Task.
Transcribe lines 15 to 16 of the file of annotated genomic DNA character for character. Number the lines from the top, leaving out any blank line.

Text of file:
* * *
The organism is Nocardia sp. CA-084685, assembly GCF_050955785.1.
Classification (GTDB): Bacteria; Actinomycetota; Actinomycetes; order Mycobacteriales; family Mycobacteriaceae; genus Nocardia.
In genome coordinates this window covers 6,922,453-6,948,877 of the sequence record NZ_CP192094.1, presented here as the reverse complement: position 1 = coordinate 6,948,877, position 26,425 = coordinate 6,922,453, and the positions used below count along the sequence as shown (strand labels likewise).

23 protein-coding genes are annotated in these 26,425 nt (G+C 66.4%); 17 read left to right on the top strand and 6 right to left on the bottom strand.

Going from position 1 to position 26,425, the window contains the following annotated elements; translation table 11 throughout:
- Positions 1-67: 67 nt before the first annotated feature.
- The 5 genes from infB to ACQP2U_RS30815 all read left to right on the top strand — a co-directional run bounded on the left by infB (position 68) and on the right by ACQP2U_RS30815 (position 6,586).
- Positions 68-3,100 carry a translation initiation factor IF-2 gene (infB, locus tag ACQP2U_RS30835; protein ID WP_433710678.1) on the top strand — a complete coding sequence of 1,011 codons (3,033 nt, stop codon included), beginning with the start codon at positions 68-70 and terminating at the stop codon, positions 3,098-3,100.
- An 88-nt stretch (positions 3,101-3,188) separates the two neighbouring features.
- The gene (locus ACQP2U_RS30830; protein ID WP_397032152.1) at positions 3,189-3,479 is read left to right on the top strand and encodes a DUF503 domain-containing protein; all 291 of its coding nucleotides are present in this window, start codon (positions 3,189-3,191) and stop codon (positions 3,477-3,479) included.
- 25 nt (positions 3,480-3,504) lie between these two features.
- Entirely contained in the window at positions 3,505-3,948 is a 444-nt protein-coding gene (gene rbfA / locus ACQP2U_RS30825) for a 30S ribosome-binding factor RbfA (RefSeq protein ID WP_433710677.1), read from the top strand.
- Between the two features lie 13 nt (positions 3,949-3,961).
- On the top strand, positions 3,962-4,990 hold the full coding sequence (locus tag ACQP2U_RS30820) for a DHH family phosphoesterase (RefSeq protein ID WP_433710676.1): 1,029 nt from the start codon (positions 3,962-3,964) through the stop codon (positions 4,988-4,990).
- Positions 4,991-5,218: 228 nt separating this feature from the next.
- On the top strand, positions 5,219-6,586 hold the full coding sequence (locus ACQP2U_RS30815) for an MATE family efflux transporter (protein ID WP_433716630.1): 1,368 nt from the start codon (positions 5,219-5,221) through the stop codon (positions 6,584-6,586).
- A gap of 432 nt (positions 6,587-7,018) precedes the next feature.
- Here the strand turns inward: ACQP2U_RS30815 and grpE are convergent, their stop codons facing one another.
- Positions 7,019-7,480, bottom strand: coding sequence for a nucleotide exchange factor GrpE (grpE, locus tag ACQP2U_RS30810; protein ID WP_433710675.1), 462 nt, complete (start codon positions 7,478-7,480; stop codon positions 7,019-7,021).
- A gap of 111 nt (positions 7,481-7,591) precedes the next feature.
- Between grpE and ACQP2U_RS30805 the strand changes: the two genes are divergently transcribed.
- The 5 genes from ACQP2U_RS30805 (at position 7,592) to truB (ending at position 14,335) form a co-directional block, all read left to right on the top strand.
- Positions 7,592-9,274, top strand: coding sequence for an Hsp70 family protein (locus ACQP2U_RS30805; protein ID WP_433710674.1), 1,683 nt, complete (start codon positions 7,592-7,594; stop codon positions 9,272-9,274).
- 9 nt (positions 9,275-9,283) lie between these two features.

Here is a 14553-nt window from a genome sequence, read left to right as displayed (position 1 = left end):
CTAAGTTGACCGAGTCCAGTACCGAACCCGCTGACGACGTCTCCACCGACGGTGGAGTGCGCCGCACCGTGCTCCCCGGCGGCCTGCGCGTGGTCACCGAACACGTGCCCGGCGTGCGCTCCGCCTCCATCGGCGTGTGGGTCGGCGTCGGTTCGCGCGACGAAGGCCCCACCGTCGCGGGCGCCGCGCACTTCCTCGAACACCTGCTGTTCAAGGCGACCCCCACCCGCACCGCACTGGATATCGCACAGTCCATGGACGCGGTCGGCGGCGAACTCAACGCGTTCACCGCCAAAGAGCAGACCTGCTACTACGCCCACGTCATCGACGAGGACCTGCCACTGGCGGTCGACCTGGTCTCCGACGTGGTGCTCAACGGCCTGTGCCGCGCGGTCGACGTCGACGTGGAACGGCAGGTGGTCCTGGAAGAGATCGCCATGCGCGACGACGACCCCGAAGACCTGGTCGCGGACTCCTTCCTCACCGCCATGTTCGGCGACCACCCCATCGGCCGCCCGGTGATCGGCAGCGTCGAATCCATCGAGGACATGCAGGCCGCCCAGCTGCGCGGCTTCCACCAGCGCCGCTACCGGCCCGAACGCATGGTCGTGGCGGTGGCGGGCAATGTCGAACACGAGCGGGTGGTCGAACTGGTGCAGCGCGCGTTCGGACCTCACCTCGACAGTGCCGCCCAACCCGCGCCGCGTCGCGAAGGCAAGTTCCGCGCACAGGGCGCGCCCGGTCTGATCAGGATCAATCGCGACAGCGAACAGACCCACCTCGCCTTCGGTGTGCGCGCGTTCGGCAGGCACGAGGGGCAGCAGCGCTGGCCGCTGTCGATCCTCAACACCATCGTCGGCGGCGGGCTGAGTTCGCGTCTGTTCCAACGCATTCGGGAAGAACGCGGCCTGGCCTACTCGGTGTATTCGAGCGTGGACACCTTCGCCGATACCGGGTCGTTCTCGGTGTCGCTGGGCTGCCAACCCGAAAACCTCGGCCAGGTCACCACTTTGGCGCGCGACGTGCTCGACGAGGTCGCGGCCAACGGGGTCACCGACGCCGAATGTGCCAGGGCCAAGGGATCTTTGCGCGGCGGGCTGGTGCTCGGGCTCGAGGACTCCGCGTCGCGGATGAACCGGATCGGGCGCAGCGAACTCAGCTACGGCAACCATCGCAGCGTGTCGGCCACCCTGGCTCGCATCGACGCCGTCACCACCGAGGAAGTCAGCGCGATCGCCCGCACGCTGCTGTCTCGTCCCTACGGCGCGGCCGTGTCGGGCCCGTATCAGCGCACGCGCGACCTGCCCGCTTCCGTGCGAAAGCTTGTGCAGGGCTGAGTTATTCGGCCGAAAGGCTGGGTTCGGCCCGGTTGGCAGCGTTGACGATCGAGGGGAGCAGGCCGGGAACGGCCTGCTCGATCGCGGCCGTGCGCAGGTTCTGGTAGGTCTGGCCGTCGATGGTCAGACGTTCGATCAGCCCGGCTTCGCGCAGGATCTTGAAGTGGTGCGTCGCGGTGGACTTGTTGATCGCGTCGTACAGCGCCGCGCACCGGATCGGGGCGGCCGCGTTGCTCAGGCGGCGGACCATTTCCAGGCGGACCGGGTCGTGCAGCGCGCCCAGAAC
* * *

- Positions 4,991-5,218: 228 nt separating this feature from the next.
- On the top strand, positions 5,219-6,586 hold the full coding sequence (locus ACQP2U_RS30815) for an MATE family efflux transporter (protein ID WP_433716630.1): 1,368 nt from the start codon (positions 5,219-5,221) through the stop codon (positions 6,584-6,586).